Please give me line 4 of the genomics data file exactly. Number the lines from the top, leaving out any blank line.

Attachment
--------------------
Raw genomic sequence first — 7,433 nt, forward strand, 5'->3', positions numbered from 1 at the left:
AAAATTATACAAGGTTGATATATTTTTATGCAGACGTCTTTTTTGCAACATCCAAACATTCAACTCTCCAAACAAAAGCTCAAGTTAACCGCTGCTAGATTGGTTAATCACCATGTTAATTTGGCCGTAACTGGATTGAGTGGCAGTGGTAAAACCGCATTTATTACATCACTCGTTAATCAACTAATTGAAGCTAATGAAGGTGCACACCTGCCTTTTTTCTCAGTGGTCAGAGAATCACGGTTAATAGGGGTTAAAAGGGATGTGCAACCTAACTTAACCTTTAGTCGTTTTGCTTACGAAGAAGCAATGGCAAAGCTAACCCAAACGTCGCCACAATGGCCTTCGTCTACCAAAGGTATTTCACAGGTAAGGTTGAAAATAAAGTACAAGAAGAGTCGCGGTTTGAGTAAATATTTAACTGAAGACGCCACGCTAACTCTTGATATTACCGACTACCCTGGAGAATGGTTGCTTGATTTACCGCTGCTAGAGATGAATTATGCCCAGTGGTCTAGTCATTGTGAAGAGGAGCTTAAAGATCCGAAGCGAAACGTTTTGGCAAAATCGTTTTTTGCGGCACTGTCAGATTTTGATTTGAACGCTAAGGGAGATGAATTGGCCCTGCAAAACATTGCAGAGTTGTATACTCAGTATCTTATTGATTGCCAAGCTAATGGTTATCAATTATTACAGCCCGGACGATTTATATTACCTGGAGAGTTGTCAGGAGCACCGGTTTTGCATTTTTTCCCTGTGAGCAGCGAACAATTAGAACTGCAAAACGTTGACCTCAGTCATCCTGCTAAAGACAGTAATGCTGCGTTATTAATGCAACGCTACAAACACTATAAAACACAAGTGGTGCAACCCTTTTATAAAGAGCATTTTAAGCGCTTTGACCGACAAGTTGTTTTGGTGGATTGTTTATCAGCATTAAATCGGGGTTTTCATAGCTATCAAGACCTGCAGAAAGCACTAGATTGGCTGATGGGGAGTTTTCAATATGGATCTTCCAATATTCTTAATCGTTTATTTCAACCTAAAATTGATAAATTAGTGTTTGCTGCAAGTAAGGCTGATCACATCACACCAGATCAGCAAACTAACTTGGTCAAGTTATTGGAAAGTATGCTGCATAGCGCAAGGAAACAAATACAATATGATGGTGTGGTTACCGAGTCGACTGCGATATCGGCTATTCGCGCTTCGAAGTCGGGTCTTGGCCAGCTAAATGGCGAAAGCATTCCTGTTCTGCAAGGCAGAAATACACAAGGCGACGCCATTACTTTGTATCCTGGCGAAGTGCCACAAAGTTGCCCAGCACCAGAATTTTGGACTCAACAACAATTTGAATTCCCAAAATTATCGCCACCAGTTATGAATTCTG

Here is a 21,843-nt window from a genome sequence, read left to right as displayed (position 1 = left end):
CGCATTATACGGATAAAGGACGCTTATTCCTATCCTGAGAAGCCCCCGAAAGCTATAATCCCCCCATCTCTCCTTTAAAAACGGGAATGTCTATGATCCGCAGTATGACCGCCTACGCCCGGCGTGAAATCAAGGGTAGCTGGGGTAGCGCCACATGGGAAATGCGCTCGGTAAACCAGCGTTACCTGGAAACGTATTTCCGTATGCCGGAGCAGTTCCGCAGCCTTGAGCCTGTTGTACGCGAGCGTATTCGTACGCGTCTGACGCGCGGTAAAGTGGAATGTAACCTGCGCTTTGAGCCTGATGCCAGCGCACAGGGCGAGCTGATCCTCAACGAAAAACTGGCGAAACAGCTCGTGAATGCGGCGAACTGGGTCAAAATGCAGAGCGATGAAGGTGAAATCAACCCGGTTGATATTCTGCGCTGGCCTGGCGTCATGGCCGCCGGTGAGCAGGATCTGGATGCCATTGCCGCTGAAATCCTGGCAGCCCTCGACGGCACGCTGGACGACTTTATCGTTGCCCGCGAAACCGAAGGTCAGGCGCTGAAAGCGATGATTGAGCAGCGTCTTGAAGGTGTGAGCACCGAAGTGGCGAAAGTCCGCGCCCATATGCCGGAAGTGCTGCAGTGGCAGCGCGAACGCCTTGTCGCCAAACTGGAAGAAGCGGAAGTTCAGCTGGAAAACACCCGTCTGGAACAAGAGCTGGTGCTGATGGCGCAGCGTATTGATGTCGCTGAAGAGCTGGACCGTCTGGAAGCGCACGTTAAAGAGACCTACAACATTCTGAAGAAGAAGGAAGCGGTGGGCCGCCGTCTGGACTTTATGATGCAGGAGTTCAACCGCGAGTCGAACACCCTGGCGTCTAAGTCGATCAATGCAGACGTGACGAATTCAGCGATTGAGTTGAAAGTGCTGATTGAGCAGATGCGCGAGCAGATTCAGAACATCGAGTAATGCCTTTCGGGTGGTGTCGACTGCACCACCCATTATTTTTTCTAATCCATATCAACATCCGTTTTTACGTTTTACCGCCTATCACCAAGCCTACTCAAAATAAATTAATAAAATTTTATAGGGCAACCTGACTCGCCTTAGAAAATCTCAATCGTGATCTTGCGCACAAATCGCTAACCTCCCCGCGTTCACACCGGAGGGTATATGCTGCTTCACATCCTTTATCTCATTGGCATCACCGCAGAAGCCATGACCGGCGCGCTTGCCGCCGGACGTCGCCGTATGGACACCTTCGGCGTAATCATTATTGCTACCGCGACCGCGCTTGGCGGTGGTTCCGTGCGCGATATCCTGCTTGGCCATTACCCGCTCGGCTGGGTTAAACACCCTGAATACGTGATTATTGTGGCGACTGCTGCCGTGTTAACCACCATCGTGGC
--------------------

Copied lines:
CGCATTATACGGATAAAGGACGCTTATTCCTATCCTGAGAAGCCCCCGAAAGCTATAATCCCCCCATCTCTCCTTTAAAAACGGGAATGTCTATGATCCGCAGTATGACCGCCTACGCCCGGCGTGAAATCAAGGGTAGCTGGGGTAGCGCCACATGGGAAATGCGCTCGGTAAACCAGCGTTACCTGGAAACGTATTTCCGTATGCCGGAGCAGTTCCGCAGCCTTGAGCCTGTTGTACGCGAGCGTATTCGTACGCGTCTGACGCGCGGTAAAGTGGAATGTAACCTGCGCTTTGAGCCTGATGCCAGCGCACAGGGCGAGCTGATCCTCAACGAAAAACTGGCGAAACAGCTCGTGAATGCGGCGAACTGGGTCAAAATGCAGAGCGATGAAGGTGAAATCAACCCGGTTGATATTCTGCGCTGGCCTGGCGTCATGGCCGCCGGTGAGCAGGATCTGGATGCCATTGCCGCTGAAATCCTGGCAGCCCTCGACGGCACGCTGGACGACTTTATCGTTGCCCGCGAAACCGAAGGTCAGGCGCTGAAAGCGATGATTGAGCAGCGTCTTGAAGGTGTGAGCACCGAAGTGGCGAAAGTCCGCGCCCATATGCCGGAAGTGCTGCAGTGGCAGCGCGAACGCCTTGTCGCCAAACTGGAAGAAGCGGAAGTTCAGCTGGAAAACACCCGTCTGGAACAAGAGCTGGTGCTGATGGCGCAGCGTATTGATGTCGCTGAAGAGCTGGACCGTCTGGAAGCGCACGTTAAAGAGACCTACAACATTCTGAAGAAGAAGGAAGCGGTGGGCCGCCGTCTGGACTTTATGATGCAGGAGTTCAACCGCGAGTCGAACACCCTGGCGTCTAAGTCGATCAATGCAGACGTGACGAATTCAGCGATTGAGTTGAAAGTGCTGATTGAGCAGATGCGCGAGCAGATTCAGAACATCGAGTAATGCCTTTCGGGTGGTGTCGACTGCACCACCCATTATTTTTTCTAATCCATATCAACATCCGTTTTTACGTTTTACCGCCTATCACCAAGCCTACTCAAAATAAATTAATAAAATTTTATAGGGCAACCTGACTCGCCTTAGAAAATCTCAATCGTGATCTTGCGCACAAATCGCTAACCTCCCCGCGTTCACACCGGAGGGTATATGCTGCTTCACATCCTTTATCTCATTGGCATCACCGCAGAAGCCATGACCGGCGCGCTTGCCGCCGGACGTCGCCGTATGGACACCTTCGGCGTAATCATTATTGCTACCGCGACCGCGCTTGGCGGTGGTTCCGTGCGCGATATCCTGCTTGGCCATTACCCGCTCGGCTGGGTTAAACACCCTGAATACGTGATTATTGTGGCGACTGCTGCCGTGTTAACCACCATCGTGGC